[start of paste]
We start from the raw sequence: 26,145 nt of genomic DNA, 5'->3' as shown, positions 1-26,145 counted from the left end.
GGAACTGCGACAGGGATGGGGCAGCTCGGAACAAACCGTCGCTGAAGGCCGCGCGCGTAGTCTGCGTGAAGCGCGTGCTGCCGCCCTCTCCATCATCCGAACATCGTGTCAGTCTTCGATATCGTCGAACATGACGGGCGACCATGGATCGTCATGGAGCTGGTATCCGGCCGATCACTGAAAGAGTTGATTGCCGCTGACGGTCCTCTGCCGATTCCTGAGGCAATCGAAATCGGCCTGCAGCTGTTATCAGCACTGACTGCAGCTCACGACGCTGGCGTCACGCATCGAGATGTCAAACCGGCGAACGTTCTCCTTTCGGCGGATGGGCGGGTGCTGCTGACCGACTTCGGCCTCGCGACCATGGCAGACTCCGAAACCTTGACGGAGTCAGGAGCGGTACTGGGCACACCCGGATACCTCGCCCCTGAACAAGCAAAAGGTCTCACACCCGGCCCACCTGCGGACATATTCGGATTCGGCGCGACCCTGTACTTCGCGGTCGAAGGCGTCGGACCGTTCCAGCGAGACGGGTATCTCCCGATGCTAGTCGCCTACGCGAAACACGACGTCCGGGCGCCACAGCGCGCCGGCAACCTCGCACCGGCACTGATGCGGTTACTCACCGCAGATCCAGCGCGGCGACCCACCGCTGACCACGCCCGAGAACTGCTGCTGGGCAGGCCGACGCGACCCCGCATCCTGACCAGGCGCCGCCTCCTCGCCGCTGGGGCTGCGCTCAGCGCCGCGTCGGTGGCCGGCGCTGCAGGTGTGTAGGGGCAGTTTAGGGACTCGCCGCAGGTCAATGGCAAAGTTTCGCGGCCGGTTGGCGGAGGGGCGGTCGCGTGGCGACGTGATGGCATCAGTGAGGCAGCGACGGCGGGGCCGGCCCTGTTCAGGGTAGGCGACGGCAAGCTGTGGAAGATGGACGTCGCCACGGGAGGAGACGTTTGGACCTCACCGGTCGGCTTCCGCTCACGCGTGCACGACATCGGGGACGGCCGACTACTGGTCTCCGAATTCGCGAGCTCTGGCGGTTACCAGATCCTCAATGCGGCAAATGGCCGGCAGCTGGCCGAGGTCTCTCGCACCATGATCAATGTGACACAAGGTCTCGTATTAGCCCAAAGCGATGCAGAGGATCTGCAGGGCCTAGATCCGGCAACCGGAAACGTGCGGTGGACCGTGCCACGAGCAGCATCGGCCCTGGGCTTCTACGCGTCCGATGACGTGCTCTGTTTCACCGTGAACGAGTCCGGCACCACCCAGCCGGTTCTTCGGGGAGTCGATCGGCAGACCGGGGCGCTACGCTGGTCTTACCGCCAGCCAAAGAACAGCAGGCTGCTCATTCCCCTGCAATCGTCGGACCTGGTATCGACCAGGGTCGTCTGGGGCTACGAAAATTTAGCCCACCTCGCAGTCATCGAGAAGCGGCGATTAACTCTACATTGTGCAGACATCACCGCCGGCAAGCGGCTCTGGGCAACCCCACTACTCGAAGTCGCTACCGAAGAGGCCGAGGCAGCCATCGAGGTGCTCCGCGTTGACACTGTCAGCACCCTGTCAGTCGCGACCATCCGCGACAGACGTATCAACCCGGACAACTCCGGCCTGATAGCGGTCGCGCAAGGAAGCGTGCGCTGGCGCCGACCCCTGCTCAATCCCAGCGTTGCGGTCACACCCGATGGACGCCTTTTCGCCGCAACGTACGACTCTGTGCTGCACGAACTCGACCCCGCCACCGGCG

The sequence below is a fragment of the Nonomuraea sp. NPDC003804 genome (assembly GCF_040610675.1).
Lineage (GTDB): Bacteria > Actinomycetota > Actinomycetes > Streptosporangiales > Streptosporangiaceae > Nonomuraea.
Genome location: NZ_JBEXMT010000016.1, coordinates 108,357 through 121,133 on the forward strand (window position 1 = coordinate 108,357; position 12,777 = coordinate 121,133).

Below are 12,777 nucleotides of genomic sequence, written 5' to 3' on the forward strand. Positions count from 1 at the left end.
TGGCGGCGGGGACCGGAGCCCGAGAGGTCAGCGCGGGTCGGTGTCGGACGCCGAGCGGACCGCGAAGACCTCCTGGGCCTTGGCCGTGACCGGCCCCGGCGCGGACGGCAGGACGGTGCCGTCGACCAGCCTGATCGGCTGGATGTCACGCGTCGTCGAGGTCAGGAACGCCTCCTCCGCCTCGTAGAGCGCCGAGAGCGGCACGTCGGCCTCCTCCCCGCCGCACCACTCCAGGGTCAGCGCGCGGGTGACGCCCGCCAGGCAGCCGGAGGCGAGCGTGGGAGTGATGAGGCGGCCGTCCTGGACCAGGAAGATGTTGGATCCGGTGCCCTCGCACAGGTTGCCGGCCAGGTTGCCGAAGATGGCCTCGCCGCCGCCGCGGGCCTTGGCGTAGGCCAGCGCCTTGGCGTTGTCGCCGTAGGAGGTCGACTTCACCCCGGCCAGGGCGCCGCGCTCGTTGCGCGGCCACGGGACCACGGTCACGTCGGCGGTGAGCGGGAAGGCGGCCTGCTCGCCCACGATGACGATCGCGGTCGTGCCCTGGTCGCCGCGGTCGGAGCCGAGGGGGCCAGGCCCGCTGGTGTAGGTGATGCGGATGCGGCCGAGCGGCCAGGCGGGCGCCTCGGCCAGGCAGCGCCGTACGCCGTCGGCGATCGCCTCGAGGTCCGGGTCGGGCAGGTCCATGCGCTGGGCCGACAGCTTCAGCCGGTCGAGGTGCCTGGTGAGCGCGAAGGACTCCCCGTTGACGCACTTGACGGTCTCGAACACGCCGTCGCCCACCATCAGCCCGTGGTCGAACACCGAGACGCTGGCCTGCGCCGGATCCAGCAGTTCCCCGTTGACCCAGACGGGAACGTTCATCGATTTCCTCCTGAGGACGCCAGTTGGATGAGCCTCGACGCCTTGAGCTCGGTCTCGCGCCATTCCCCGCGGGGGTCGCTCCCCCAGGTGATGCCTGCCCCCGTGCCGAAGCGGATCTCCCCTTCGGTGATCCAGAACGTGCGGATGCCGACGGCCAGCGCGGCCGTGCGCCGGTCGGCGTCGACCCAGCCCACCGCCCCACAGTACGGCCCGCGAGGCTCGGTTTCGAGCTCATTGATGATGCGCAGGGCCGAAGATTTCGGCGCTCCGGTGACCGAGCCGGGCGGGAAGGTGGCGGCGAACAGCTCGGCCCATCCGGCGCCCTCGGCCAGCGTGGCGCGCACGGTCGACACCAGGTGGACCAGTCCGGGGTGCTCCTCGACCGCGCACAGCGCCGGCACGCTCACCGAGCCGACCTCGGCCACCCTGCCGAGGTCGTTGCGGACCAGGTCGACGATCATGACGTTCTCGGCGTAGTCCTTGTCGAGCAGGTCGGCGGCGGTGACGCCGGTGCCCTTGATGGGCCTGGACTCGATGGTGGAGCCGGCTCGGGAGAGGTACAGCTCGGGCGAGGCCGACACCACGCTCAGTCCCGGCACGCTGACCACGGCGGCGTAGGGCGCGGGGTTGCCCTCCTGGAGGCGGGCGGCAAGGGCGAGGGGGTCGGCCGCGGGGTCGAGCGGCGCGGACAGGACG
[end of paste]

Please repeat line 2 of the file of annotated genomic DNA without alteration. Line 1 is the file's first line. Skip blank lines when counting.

GGAACTGCGACAGGGATGGGGCAGCTCGGAACAAACCGTCGCTGAAGGCCGCGCGCGTAGTCTGCGTGAAGCGCGTGCTGCCGCCCTCTCCATCATCCGAACATCGTGTCAGTCTTCGATATCGTCGAACATGACGGGCGACCATGGATCGTCATGGAGCTGGTATCCGGCCGATCACTGAAAGAGTTGATTGCCGCTGACGGTCCTCTGCCGATTCCTGAGGCAATCGAAATCGGCCTGCAGCTGTTATCAGCACTGACTGCAGCTCACGACGCTGGCGTCACGCATCGAGATGTCAAACCGGCGAACGTTCTCCTTTCGGCGGATGGGCGGGTGCTGCTGACCGACTTCGGCCTCGCGACCATGGCAGACTCCGAAACCTTGACGGAGTCAGGAGCGGTACTGGGCACACCCGGATACCTCGCCCCTGAACAAGCAAAAGGTCTCACACCCGGCCCACCTGCGGACATATTCGGATTCGGCGCGACCCTGTACTTCGCGGTCGAAGGCGTCGGACCGTTCCAGCGAGACGGGTATCTCCCGATGCTAGTCGCCTACGCGAAACACGACGTCCGGGCGCCACAGCGCGCCGGCAACCTCGCACCGGCACTGATGCGGTTACTCACCGCAGATCCAGCGCGGCGACCCACCGCTGACCACGCCCGAGAACTGCTGCTGGGCAGGCCGACGCGACCCCGCATCCTGACCAGGCGCCGCCTCCTCGCCGCTGGGGCTGCGCTCAGCGCCGCGTCGGTGGCCGGCGCTGCAGGTGTGTAGGGGCAGTTTAGGGACTCGCCGCAGGTCAATGGCAAAGTTTCGCGGCCGGTTGGCGGAGGGGCGGTCGCGTGGCGACGTGATGGCATCAGTGAGGCAGCGACGGCGGGGCCGGCCCTGTTCAGGGTAGGCGACGGCAAGCTGTGGAAGATGGACGTCGCCACGGGAGGAGACGTTTGGACCTCACCGGTCGGCTTCCGCTCACGCGTGCACGACATCGGGGACGGCCGACTACTGGTCTCCGAATTCGCGAGCTCTGGCGGTTACCAGATCCTCAATGCGGCAAATGGCCGGCAGCTGGCCGAGGTCTCTCGCACCATGATCAATGTGACACAAGGTCTCGTATTAGCCCAAAGCGATGCAGAGGATCTGCAGGGCCTAGATCCGGCAACCGGAAACGTGCGGTGGACCGTGCCACGAGCAGCATCGGCCCTGGGCTTCTACGCGTCCGATGACGTGCTCTGTTTCACCGTGAACGAGTCCGGCACCACCCAGCCGGTTCTTCGGGGAGTCGATCGGCAGACCGGGGCGCTACGCTGGTCTTACCGCCAGCCAAAGAACAGCAGGCTGCTCATTCCCCTGCAATCGTCGGACCTGGTATCGACCAGGGTCGTCTGGGGCTACGAAAATTTAGCCCACCTCGCAGTCATCGAGAAGCGGCGATTAACTCTACATTGTGCAGACATCACCGCCGGCAAGCGGCTCTGGGCAACCCCACTACTCGAAGTCGCTACCGAAGAGGCCGAGGCAGCCATCGAGGTGCTCCGCGTTGACACTGTCAGCACCCTGTCAGTCGCGACCATCCGCGACAGACGTATCAACCCGGACAACTCCGGCCTGATAGCGGTCGCGCAAGGAAGCGTGCGCTGGCGCCGACCCCTGCTCAATCCCAGCGTTGCGGTCACACCCGATGGACGCCTTTTCGCCGCAACGTACGACTCTGTGCTGCACGAACTCGACCCCGCCACCGGCG